In some Maryland personal injury cases, a business employer may be responsible for injuries caused by the carelessness of their employees. When an independent contractor or state or government entity is involved, however, there may be specific legal concepts to consider. In a January 23, 2019 Maryland negligence claim, the plaintiff appealed after the circuit court dismissed his claims against a local sanitary commission for the negligence of an independent subcontractor.
The plaintiff in the case was injured in an accident that occurred when his vehicle hit a manhole that was only partially covered. The plaintiff sued to recover damages from the local sanitary commission, which was responsible for the manhole cover. The commission argued that the plaintiff’s injuries were caused by the negligence of a subcontractor of an independent contractor that it hired. The commission claimed it had no control over the subcontractor and, therefore, could not be vicariously liable for the plaintiff’s injuries.
In Maryland, the general rule is that the employer of an independent contractor is not liable for the negligence of the contractor or his employees. However, there are a number of exceptions to the general rule that would extend liability to those who hire independent contractors. These exceptions include the employer’s negligence in selecting or supervising the contractor, non-delegable duties of the employer to the public or a particular plaintiff, and work that is inherently dangerous.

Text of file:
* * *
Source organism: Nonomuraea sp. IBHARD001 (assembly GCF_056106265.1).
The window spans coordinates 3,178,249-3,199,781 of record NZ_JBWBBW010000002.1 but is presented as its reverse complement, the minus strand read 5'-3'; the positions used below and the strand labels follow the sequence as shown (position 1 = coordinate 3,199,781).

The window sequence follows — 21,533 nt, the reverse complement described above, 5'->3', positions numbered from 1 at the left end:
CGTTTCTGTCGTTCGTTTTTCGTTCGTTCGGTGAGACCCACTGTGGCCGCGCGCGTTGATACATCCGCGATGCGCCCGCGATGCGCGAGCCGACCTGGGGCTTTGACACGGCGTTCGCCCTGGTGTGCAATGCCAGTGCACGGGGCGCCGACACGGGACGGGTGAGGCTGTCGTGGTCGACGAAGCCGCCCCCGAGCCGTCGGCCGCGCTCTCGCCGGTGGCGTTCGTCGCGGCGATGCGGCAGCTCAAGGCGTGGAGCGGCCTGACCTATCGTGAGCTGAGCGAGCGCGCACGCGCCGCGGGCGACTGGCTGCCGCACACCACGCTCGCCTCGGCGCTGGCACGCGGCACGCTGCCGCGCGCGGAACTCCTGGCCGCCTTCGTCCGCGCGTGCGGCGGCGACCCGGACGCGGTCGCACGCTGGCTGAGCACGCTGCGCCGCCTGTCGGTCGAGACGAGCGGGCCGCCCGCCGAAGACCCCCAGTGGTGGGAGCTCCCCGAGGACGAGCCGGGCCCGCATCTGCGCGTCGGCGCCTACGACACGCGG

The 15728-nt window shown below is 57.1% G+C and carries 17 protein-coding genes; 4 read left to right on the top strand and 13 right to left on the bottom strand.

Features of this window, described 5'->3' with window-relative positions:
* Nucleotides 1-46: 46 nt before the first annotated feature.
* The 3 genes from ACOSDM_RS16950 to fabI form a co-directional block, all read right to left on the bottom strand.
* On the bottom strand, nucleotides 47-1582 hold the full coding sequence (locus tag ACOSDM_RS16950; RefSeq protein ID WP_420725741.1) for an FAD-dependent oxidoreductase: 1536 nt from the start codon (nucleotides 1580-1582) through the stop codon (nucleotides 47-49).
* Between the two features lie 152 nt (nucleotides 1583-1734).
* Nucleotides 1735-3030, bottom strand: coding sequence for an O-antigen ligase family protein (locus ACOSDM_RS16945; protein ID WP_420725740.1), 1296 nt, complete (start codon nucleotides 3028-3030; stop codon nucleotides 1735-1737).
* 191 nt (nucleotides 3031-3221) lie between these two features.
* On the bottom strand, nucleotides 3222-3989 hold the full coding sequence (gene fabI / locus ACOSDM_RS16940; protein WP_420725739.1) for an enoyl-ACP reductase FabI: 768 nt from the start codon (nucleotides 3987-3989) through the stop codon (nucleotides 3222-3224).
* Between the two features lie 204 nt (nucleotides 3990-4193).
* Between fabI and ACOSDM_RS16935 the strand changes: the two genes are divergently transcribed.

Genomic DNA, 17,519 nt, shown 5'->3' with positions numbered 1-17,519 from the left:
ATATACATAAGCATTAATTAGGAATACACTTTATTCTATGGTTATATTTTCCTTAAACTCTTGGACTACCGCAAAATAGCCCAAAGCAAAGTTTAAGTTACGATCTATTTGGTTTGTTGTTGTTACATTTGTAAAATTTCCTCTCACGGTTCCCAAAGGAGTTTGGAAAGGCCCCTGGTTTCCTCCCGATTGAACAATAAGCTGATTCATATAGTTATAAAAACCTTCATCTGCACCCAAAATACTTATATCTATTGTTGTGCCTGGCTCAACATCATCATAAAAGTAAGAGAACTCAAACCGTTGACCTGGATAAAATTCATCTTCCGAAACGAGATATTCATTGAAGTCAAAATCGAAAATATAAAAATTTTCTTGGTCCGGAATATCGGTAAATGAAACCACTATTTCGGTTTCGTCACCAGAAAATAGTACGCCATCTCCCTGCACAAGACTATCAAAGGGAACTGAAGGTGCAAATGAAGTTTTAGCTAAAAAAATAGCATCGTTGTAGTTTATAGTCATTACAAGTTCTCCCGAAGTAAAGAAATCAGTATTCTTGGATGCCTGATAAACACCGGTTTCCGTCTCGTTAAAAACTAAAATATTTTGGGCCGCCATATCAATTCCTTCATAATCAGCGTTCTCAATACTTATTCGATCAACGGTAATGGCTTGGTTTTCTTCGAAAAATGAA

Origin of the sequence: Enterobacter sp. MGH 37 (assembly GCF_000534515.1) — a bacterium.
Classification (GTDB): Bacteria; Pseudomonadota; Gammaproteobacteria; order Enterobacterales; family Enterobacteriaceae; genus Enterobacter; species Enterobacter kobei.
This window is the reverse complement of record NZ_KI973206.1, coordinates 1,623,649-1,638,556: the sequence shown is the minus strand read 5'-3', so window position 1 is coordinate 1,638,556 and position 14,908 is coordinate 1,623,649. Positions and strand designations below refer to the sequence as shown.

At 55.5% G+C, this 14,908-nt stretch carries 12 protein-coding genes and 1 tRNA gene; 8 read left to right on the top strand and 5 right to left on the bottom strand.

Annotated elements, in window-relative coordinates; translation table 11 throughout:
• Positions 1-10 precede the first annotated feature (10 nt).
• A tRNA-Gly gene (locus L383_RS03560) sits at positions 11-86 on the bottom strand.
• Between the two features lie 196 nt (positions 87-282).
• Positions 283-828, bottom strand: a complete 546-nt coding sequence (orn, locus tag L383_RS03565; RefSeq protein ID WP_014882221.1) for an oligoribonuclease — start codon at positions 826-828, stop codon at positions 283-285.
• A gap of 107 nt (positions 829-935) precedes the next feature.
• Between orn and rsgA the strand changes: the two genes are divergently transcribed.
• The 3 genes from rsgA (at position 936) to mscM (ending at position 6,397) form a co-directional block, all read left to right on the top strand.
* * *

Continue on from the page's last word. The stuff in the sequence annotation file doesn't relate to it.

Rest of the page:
The plaintiff contended that the defendant had a non-delegable duty to the public to ensure the proper and safe replacement of manhole covers on public roads, and that if the job is not done carefully, by placing barriers or warning signs when the covers have been removed, a clear danger to the public is created.
On appeal, the Court of Special Appeals of Maryland explained that “inherently dangerous” activity encompasses work that, by its nature, creates a risk of injury to others unless special precautions are taken. The court further noted that excavations in or near a public highway, and construction or repair work on adjoining buildings have been found inherently dangerous by other Maryland courts.
In reviewing the facts of the case, the court found that the work contracted out by the defendant involved a public road, that the defendant presumably knew that the manhole covers would need to be removed, and that if they were removed without warning signs or barriers, a serious danger would exist. Accordingly, the court held that there was a jury question of whether the defendant could delegate such work to an independent contract and escape liability from injuries that may arise.
If you have been hurt in a car or motorcycle accident, the Maryland auto injury lawyers at Foran & Foran, P.A. can offer legal guidance. We represent victims of negligence and their loved ones in personal injury and wrongful death cases against careless drivers and other people or businesses who may be liable. To learn more, schedule a free consultation with one of our experienced accident attorneys by calling (301) 441-2022 or contacting us online.
More Blog Posts:
Maryland Plaintiff Wins Appeal to Pursue Car Accident Claim That Originated Ten Years Ago, Maryland Personal Injury Blog, published May 14, 2018
Maryland Plaintiff Wins Negligence Suit Against County for Injuries Caused by Water Meter, Maryland Personal Injury Blog, published January 27, 2019